As promised, here’s my first chapter of my upcoming book on grace. Thanks for all the feedback on Facebook!
Pectus excavatum contrary to the nature of its deceiving sound is not one of the over 120 spells taught at Hogwarts School of Witchcraft and Wizardry. Rather it is a deformity causing the chest cavity to sink in and in severe cases restricting the amount of air that enters the lungs and/or compressing the heart to the point limiting the amount of blood it can pump out at any given time. It is more common than one thinks, found in nearly 1 out of 1,000 people. While the cause of this deformity is known, there appears to be a genetic link passed down through lineages.
Aside from the physical side effects of this condition, there are also psychosocial effects as with any bodily deformity. The child is aware that he is not like other children, becomes afraid to take his shirt off in front of others to go swimming, etc.
I would know because it is a condition I lived with my whole life. When I was born, my parents were not able to afford the necessary surgery to correct the deformity and I was left to live with it, psychosocial side effects and all. Over the years, I have come to realize that a lifelong condition like pectus excavatum makes the perfect starting point for a discussion on grace.
Grace As A Condition
The funny thing about grace is that you don’t have a choice in the matter. As a condition of living, breathing, being born, you are automatically and irrevocably born into the lifelong condition of God’s grace. Paul paints a picture of this condition in his letter to the Romans:
15 But the free gift is not like the trespass (ie. the original sin). For if many died through one man’s trespass, much more have the grace of God and the free gift by the grace of that one man Jesus Christ abounded for many. 16 And the free gift is not like the result of that one man’s sin. For the judgment following one trespass brought condemnation, but the free gift following many trespasses brought justification. 17 For if, because of one man’s trespass, death reigned through that one man, much more will those who receive the abundance of grace and the free gift of righteousness reign in life through the one man Jesus Christ.
Paul paints it in a much better light than a condition, calling it a gift rather than a deformity. While that is true, the concept remains the same. Grace is given without our permission.
Grace As an Embarrassment
The difference between a gift and a deformity is that you can choose to reject the gift. In some sense, if the medical science allows it, you could choose to reject a deformity as well. But then again, the point of this exercise is not stretch an analogy thin, but rather to gain some understanding of grace in our lives.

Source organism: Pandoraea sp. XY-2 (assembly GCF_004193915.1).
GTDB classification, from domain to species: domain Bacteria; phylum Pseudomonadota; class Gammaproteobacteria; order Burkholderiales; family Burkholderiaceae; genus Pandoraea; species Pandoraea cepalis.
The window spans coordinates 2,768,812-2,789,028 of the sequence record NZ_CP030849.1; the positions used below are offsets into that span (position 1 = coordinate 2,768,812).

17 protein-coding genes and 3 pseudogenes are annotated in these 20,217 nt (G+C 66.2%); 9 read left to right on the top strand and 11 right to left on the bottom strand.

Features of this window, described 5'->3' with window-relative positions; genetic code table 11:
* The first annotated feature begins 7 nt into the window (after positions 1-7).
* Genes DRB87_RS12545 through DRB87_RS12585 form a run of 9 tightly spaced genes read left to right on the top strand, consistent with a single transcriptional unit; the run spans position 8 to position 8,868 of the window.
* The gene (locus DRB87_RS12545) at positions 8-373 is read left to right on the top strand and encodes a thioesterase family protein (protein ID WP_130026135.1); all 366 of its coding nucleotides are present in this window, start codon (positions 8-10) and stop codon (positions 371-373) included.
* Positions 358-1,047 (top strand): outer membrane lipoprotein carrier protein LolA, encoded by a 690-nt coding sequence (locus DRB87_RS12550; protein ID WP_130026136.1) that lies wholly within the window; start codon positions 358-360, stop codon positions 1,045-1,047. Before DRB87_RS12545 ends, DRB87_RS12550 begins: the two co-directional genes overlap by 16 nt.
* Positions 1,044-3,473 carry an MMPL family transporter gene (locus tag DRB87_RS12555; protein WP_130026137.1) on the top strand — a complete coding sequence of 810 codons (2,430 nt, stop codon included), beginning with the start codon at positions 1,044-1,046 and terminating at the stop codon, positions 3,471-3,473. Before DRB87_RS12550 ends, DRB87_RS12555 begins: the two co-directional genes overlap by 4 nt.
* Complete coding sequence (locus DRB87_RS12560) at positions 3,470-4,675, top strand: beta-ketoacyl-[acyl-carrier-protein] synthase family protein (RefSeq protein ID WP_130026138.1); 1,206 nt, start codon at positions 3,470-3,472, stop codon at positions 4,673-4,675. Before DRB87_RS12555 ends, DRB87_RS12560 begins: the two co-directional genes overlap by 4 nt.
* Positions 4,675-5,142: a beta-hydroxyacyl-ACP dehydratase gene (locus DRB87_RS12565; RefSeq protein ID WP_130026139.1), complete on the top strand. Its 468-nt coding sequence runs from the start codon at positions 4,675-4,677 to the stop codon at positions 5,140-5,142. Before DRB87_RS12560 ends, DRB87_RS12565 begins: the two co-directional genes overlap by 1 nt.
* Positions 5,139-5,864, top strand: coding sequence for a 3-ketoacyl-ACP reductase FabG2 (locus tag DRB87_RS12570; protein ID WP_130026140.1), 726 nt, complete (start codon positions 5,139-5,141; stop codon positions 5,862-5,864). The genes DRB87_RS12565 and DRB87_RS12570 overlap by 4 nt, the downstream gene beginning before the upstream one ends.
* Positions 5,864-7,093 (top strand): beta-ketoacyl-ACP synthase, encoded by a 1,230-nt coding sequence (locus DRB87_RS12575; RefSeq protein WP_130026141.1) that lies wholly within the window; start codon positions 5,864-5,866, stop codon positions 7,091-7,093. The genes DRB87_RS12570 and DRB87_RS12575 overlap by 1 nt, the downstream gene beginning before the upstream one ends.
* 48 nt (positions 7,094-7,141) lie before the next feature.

For some, grace is an embarrassing chest cavity that compels us to wear shirts over our bathing suits. I made the irrational case to my friends that I would get too cold while swimming, so a shirt was needed. In reality, I was embarrassed. I didn’t look like the other boys and I didn’t want to be fodder for their jokes. So I dealt with soggy shirt that slowed me down and made it harder to swim.
Likewise, we often attach a stigma of shame to the grace we receive. It is almost as if we are making an announcement on the world’s largest billboard of our shameful, sinful acts. It feels like all the eyes of the world are looking at us in the moment and we are just admitting defeat. Just give me my shirt and let me sink to the bottom of the pool. I’m cold.
When in reality, we are missing the beauty and power of grace.
Grace isn’t about drowning us, but about experiencing the thrill of plowing through water. It’s buoyancy and freedom. It’s swimming in a pool of people who in reality all have sunken chests and they just don’t care. They’re more worried about who is going to be ‘Marco’ and who is going to shout ‘Polo’.
Now the Lord is the Spirit, and where the Spirit of the Lord is, there is freedom. – 2 Corinthians 3:17
Grace is Common
One in 1,000. Grace has much better odds. It’s 1 in 1. If you were born, then you were given it. We are prone to view the troubles of our past in a much worse light than reality suggests and we often do not think these other humans, given the same facilities as us, have not been through it. But in reality, we all in need of grace.
Dove, the makers of soap and beauty products for women, recently launched social experiment involving seven women and former FBI forensics sketch artist, Gil Zamora. The seven women were brought into a divided loft. They were not told what the experiment was about, only that they would need to answer questions about themselves to Gil who sat on the other side of the curtain. Gil was not allowed to see the women and would draw a sketch of each person based solely on their self description.
The experiment did not end there, as each woman was told to pair up with another person. Their partner was then brought into loft and went through the same process of describing the women who went through the initial sketches. The results were astonishing. When describing themselves, the faces were disproportionate, looked “more tired”, and uglier than their counterparts. The partners on the other hand described an almost perfect replica resulting in a lifelike sketch.
Dove’s experiment opened our eyes to self deception and ill perceptions. Grace is no different. You are not the first person to have a shameful past, and certainly will not be the last. The reality of the situation is that grace, acceptance, forgiveness are needed by humans, not just you.